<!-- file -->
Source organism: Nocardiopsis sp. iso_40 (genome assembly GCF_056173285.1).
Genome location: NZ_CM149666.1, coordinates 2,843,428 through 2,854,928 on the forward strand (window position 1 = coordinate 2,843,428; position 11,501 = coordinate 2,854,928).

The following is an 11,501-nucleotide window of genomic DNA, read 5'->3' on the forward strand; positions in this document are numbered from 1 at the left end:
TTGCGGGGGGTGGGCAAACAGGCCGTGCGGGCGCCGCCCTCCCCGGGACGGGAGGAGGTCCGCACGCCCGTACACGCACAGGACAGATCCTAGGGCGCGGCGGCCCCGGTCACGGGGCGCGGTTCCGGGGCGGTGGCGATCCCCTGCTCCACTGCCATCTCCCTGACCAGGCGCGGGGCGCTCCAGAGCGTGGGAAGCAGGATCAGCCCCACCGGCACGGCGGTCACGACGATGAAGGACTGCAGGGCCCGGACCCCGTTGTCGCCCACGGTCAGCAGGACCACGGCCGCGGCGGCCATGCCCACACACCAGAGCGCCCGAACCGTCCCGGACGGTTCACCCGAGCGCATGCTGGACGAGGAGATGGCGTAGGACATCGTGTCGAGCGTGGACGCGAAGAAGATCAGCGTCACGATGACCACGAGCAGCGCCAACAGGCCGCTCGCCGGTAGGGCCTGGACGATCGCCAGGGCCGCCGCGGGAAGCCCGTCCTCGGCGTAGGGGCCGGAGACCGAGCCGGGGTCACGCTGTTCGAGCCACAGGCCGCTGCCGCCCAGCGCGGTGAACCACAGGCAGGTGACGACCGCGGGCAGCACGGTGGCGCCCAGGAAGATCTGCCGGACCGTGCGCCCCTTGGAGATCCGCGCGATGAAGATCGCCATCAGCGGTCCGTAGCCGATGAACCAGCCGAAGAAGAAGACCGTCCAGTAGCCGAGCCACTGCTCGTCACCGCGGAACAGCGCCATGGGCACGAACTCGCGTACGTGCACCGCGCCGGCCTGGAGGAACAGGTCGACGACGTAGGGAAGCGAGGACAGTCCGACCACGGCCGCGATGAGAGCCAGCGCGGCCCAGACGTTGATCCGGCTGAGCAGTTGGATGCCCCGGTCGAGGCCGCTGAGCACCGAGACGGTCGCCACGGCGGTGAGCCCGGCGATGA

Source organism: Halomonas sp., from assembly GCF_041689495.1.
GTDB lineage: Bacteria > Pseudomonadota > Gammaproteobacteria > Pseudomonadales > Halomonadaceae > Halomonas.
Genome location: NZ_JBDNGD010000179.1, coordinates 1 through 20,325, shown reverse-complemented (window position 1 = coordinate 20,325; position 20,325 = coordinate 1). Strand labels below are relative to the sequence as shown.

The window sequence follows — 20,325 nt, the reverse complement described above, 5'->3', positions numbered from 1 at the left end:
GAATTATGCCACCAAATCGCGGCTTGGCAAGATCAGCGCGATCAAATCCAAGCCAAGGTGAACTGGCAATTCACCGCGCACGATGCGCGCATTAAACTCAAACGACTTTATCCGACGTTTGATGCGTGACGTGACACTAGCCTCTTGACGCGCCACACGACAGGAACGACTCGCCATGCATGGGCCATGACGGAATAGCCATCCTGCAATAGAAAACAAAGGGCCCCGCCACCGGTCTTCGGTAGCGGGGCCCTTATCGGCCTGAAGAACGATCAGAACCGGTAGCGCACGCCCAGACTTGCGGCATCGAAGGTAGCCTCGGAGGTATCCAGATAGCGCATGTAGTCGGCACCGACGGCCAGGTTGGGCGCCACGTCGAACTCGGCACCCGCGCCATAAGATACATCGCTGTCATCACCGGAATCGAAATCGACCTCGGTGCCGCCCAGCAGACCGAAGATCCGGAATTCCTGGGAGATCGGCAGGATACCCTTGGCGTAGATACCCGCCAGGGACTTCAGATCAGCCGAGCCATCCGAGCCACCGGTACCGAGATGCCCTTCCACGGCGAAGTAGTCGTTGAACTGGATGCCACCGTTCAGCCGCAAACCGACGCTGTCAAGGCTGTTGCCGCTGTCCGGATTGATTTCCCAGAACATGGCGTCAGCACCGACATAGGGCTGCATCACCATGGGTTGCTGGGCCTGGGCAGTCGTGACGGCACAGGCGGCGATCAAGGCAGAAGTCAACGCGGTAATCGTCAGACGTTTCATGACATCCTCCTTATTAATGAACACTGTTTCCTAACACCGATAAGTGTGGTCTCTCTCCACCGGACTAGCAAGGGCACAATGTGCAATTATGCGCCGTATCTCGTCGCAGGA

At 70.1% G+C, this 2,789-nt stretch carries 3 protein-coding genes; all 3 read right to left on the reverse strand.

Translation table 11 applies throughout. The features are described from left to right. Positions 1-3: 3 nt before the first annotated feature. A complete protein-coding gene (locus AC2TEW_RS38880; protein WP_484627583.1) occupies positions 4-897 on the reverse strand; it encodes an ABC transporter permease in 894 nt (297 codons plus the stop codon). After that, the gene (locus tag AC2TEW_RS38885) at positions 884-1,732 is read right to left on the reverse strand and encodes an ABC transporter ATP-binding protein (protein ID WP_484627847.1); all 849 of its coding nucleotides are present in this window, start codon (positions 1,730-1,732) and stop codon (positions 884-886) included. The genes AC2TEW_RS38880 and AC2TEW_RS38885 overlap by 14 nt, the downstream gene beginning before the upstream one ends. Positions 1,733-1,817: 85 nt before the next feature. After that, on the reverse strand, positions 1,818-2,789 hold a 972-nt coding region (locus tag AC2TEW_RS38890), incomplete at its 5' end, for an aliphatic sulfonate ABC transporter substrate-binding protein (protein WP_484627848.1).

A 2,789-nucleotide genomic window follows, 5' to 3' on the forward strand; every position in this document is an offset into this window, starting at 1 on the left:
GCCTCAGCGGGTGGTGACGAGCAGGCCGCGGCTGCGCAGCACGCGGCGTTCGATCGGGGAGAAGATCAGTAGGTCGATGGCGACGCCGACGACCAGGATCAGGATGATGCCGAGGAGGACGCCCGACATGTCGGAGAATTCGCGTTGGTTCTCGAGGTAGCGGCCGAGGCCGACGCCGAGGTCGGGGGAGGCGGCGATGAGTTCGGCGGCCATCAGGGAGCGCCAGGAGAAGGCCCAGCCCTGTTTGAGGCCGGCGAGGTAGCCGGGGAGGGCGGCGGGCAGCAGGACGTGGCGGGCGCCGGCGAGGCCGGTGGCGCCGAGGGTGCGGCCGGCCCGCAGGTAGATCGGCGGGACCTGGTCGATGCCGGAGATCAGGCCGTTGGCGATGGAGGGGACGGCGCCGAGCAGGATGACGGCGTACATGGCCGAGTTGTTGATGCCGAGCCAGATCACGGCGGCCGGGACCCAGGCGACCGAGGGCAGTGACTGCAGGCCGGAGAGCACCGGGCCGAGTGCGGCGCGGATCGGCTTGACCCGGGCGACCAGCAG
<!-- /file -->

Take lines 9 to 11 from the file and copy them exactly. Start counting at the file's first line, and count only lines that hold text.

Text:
GAATTATGCCACCAAATCGCGGCTTGGCAAGATCAGCGCGATCAAATCCAAGCCAAGGTGAACTGGCAATTCACCGCGCACGATGCGCGCATTAAACTCAAACGACTTTATCCGACGTTTGATGCGTGACGTGACACTAGCCTCTTGACGCGCCACACGACAGGAACGACTCGCCATGCATGGGCCATGACGGAATAGCCATCCTGCAATAGAAAACAAAGGGCCCCGCCACCGGTCTTCGGTAGCGGGGCCCTTATCGGCCTGAAGAACGATCAGAACCGGTAGCGCACGCCCAGACTTGCGGCATCGAAGGTAGCCTCGGAGGTATCCAGATAGCGCATGTAGTCGGCACCGACGGCCAGGTTGGGCGCCACGTCGAACTCGGCACCCGCGCCATAAGATACATCGCTGTCATCACCGGAATCGAAATCGACCTCGGTGCCGCCCAGCAGACCGAAGATCCGGAATTCCTGGGAGATCGGCAGGATACCCTTGGCGTAGATACCCGCCAGGGACTTCAGATCAGCCGAGCCATCCGAGCCACCGGTACCGAGATGCCCTTCCACGGCGAAGTAGTCGTTGAACTGGATGCCACCGTTCAGCCGCAAACCGACGCTGTCAAGGCTGTTGCCGCTGTCCGGATTGATTTCCCAGAACATGGCGTCAGCACCGACATAGGGCTGCATCACCATGGGTTGCTGGGCCTGGGCAGTCGTGACGGCACAGGCGGCGATCAAGGCAGAAGTCAACGCGGTAATCGTCAGACGTTTCATGACATCCTCCTTATTAATGAACACTGTTTCCTAACACCGATAAGTGTGGTCTCTCTCCACCGGACTAGCAAGGGCACAATGTGCAATTATGCGCCGTATCTCGTCGCAGGA

At 70.1% G+C, this 2,789-nt stretch carries 3 protein-coding genes; all 3 read right to left on the reverse strand.

Translation table 11 applies throughout. The features are described from left to right. Positions 1-3: 3 nt before the first annotated feature. A complete protein-coding gene (locus AC2TEW_RS38880; protein WP_484627583.1) occupies positions 4-897 on the reverse strand; it encodes an ABC transporter permease in 894 nt (297 codons plus the stop codon). After that, the gene (locus tag AC2TEW_RS38885) at positions 884-1,732 is read right to left on the reverse strand and encodes an ABC transporter ATP-binding protein (protein ID WP_484627847.1); all 849 of its coding nucleotides are present in this window, start codon (positions 1,730-1,732) and stop codon (positions 884-886) included. The genes AC2TEW_RS38880 and AC2TEW_RS38885 overlap by 14 nt, the downstream gene beginning before the upstream one ends. Positions 1,733-1,817: 85 nt before the next feature. After that, on the reverse strand, positions 1,818-2,789 hold a 972-nt coding region (locus tag AC2TEW_RS38890), incomplete at its 5' end, for an aliphatic sulfonate ABC transporter substrate-binding protein (protein WP_484627848.1).